Burial

by Olivia Hunt

A masked nurse prods a six-
inch swab up,
up my nasal cavity. I try to focus
on her elbow, it’s still—
then moves in measured,
tiny circles, tickling
loosening, I’m sure,
some brain matter. 
Then my mind goes
to the summer rental—
I lie back, watching
the endless scroll of clouds and seabirds,
my six-year-old brother
packs sand into my ankles.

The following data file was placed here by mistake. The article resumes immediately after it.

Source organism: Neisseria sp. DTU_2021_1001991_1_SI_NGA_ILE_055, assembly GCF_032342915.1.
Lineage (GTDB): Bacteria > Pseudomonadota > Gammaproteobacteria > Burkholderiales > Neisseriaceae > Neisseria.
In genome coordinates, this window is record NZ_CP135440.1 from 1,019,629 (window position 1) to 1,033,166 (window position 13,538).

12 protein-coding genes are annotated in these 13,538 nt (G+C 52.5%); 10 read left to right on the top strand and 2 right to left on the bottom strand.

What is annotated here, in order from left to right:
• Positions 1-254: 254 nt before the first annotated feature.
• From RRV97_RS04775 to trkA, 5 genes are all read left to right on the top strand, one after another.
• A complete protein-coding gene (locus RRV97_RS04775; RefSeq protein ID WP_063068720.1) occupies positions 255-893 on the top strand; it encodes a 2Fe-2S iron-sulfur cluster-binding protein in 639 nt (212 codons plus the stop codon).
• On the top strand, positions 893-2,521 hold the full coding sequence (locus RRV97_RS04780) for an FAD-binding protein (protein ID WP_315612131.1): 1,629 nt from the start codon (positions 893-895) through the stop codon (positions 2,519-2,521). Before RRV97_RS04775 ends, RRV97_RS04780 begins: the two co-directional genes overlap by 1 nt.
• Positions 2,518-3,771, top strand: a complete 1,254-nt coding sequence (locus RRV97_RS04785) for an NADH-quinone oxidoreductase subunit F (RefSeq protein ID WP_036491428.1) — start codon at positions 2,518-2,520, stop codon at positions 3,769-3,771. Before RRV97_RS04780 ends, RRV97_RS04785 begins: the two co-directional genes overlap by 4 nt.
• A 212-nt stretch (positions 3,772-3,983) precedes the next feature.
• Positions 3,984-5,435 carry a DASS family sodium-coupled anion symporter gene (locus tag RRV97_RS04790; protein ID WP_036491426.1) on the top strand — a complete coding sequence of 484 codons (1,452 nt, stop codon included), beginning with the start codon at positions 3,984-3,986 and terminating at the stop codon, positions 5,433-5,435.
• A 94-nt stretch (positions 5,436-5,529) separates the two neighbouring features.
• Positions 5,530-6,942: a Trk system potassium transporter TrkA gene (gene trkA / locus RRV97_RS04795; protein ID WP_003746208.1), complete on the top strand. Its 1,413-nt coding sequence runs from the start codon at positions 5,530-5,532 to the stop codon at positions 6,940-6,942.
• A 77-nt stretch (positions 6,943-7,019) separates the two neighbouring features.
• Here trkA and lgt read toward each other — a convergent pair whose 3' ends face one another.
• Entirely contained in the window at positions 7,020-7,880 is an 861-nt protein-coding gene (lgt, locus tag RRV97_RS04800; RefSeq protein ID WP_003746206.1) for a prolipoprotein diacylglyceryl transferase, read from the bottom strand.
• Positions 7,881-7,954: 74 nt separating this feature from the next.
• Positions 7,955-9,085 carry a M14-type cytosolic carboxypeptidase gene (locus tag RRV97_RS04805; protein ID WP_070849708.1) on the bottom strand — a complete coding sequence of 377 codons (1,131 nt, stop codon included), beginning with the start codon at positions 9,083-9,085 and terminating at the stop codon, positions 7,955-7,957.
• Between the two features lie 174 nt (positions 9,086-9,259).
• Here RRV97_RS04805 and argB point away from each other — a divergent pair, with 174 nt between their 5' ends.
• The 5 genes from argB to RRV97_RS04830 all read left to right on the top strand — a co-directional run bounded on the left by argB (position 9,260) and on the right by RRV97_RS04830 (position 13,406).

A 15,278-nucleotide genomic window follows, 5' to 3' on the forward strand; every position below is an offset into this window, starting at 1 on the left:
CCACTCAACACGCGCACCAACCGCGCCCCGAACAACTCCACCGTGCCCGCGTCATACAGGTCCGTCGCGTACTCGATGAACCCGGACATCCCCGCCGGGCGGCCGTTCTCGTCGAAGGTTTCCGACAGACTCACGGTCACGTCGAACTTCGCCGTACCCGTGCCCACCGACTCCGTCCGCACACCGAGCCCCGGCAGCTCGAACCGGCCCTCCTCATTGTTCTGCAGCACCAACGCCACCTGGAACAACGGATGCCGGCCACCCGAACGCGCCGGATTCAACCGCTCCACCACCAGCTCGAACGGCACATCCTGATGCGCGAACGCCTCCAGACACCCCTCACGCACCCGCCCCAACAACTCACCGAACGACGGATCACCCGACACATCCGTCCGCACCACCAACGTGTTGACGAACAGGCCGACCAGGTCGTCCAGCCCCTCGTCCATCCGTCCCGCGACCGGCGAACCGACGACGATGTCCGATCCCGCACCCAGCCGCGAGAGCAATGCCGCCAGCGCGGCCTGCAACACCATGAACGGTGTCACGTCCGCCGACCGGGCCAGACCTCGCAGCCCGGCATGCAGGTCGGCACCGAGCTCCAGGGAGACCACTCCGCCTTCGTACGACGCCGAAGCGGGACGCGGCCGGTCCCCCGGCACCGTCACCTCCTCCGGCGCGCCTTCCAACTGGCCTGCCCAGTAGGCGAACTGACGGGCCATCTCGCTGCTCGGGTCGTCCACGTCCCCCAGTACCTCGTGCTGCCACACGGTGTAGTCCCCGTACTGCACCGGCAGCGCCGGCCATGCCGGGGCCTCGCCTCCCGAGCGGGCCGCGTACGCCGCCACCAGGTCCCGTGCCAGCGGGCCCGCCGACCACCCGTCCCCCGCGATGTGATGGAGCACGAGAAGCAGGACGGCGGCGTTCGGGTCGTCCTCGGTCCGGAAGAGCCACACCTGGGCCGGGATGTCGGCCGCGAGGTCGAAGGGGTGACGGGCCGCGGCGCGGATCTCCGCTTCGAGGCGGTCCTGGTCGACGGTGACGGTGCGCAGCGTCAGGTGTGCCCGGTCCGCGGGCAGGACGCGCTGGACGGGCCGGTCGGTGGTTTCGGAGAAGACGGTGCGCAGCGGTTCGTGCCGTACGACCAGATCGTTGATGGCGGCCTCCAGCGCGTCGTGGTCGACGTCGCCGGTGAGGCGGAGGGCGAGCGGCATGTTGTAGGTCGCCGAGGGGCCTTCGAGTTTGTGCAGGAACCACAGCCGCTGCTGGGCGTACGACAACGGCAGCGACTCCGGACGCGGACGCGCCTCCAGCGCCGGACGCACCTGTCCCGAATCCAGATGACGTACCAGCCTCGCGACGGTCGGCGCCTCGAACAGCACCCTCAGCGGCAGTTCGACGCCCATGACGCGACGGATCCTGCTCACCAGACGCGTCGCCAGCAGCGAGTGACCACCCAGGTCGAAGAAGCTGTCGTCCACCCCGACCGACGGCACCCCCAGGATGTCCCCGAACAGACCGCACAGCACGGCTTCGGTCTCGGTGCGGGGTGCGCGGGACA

Are you turning me into a mermaid? 
He lets out a long sigh, No.
It’s a sarcophagus. 
As the sun sets, my throat cracks
like clay. My chest sinks
lower
and lower
into the shore. My nurse wears
the mask of Anubis
now, she draws out her hook—
the last thing I tasted
was salt.

Olivia Hunt is an English and French major at the University of San Diego. This piece was submitted for the Alcalá Review’s Fall 2020 Semester Staff-Produced Original Content. She is the Poetry Editor of the Alcalá Review.

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